The Grand Mufti of Australia called on the community to “display the true and peaceful image of Islam and the true spirit of being an Australian Muslim,” during Eid.
Rabat – Australia’s National Imams Council announced that the country will celebrate Eid al Fitr will on Wednesday, June 5.
The National Imams Council took to Facebook to make the announcement, writing: “Tuesday the 4th of June, 2019 will be the 30th and the last day of the Month of Ramadan for the year 1440AH and the day of Eid ul Fitr and 1st of Shawwal 1440 AH will be Wednesday, the 5th of June 2019.”
The statement acknowledged the “different opinions amongst scholars” on when Eid at Fitr should start, and that not all imans agree on the “criteria and methodology” the council used to determine the date of Eid.
However, the council called for all Australian Muslims to respect different opinions by “avoiding debates that lead to disagreements and misunderstandings” amongst the Muslim community, instead calling for unity among the community in order to be closer to Allah.
The Grand Mufti of Australia, Dr Ibrahim Abu Mohamed, wished the Muslim community a joyful and blessed Eid al Fitr and encouraged the community to “engage with their neighbors and friends in displaying the ‘true and peaceful image of Islam, and the true spirit of being an Australian Muslim.”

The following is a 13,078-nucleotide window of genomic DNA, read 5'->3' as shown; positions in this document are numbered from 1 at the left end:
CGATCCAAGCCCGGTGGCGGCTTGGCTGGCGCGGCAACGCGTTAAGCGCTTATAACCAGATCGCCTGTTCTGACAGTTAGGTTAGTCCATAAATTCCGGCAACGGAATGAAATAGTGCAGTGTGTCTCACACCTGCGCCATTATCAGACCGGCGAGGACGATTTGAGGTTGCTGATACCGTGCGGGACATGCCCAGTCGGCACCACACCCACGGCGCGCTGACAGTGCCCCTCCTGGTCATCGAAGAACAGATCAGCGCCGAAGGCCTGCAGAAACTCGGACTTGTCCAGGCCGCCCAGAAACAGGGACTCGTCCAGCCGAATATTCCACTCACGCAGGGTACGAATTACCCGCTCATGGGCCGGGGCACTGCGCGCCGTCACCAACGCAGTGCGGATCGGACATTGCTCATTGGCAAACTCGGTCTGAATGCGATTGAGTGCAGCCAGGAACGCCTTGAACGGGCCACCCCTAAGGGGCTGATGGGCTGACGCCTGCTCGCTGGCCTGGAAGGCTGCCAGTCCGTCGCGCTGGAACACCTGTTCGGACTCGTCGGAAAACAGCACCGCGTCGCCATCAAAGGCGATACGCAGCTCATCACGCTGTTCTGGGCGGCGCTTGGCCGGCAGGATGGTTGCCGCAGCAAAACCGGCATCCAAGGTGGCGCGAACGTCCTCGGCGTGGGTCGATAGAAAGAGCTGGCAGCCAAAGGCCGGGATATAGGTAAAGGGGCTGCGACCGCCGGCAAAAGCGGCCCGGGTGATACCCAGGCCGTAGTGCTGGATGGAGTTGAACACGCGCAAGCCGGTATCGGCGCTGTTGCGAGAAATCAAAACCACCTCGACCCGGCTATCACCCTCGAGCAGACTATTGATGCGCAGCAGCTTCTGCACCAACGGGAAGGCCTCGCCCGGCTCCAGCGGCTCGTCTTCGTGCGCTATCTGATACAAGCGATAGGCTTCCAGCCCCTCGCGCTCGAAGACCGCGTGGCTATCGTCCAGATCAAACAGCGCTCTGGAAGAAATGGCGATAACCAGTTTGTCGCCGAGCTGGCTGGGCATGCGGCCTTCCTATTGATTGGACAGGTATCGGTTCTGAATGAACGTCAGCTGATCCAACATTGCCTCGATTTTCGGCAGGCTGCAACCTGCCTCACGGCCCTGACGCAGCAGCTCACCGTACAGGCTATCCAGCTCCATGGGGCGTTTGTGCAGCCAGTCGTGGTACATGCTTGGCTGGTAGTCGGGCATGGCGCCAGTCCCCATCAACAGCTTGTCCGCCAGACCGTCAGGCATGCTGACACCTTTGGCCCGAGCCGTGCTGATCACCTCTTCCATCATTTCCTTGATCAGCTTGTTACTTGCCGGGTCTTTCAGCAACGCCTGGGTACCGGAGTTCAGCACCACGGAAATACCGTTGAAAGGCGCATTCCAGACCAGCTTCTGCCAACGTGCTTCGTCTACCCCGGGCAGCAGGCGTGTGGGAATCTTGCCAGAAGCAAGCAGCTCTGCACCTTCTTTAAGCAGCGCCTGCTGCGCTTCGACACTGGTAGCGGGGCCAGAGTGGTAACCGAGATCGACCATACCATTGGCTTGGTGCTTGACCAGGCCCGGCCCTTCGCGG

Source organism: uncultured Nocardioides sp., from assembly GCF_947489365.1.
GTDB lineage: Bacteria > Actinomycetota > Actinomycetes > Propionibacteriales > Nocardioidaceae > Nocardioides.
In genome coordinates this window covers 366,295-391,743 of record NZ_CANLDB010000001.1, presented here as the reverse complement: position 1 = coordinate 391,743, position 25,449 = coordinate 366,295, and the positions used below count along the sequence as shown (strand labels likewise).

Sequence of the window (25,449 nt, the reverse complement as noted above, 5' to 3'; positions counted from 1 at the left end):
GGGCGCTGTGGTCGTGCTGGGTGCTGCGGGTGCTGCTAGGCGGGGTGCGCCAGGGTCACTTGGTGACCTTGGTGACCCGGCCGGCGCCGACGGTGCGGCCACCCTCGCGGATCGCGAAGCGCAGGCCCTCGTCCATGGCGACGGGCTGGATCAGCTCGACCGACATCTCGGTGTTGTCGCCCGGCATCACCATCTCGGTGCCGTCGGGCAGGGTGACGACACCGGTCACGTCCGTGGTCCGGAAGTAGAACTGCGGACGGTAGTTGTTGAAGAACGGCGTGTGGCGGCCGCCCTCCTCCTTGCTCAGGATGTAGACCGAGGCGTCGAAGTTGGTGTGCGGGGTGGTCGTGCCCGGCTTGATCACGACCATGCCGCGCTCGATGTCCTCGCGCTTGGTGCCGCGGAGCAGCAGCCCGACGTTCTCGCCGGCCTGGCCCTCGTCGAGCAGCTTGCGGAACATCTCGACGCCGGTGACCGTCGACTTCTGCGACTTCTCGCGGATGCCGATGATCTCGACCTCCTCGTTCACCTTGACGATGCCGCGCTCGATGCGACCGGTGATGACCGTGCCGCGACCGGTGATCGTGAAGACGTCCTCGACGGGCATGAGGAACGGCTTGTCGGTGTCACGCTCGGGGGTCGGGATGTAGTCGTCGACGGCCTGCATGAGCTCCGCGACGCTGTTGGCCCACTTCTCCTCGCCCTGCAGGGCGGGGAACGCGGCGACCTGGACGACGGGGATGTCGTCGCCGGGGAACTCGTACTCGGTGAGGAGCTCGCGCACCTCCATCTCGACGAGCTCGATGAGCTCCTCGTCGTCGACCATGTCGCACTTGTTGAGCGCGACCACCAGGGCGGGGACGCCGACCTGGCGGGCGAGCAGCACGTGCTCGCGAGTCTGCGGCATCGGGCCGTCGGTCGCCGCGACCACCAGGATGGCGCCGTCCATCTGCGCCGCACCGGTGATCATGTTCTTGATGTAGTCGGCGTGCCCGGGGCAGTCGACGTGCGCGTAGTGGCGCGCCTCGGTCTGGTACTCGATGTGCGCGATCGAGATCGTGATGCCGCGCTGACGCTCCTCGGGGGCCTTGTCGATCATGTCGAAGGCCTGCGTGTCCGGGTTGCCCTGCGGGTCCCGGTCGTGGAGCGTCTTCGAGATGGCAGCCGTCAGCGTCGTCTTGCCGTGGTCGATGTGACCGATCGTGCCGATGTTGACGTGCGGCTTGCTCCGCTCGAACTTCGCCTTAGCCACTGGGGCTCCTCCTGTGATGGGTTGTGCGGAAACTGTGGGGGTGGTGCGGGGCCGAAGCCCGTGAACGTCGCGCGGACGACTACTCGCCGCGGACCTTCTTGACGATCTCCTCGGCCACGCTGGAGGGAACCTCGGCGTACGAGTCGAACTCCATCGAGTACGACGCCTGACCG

Eid al-Fitr celebrations start at the beginning of the month of Shawwal on the Islamic Calendar, which is based on the moon and lunar cycles. As a result, the date of Eid al-Fitr and the start of Shawwal changes every year.
According to the Islamic calendar, the start of the month is marked by the sighting of the first crescent of the full moon. Since the start of the month is marked by the moon, a new month begins in the evening. Astronomical charts and calendars are often used to determine the date in advance.
Moroccan astronomer Abdelaziz Kharbouch Al Ifrani announced that the crescent moon would be spotted in all Arab and most Muslim countries on Ramadan 29, 1440, which falls on June 4 on the Gregorian calendar. Therefore, the first day of Shawwal will fall on June 5 in most Muslim countries as well.
Muslims worldwide begin the Eid celebrations with prayers at dawn in mosques worldwide. Eid is usually a three-day holiday in Morocco, and most Moroccans spend the time being close with their families. After the Eid prayer, families gather around a table full of various Moroccan pastries, cakes, and bread, accompanied by mint tea, milk, and coffee.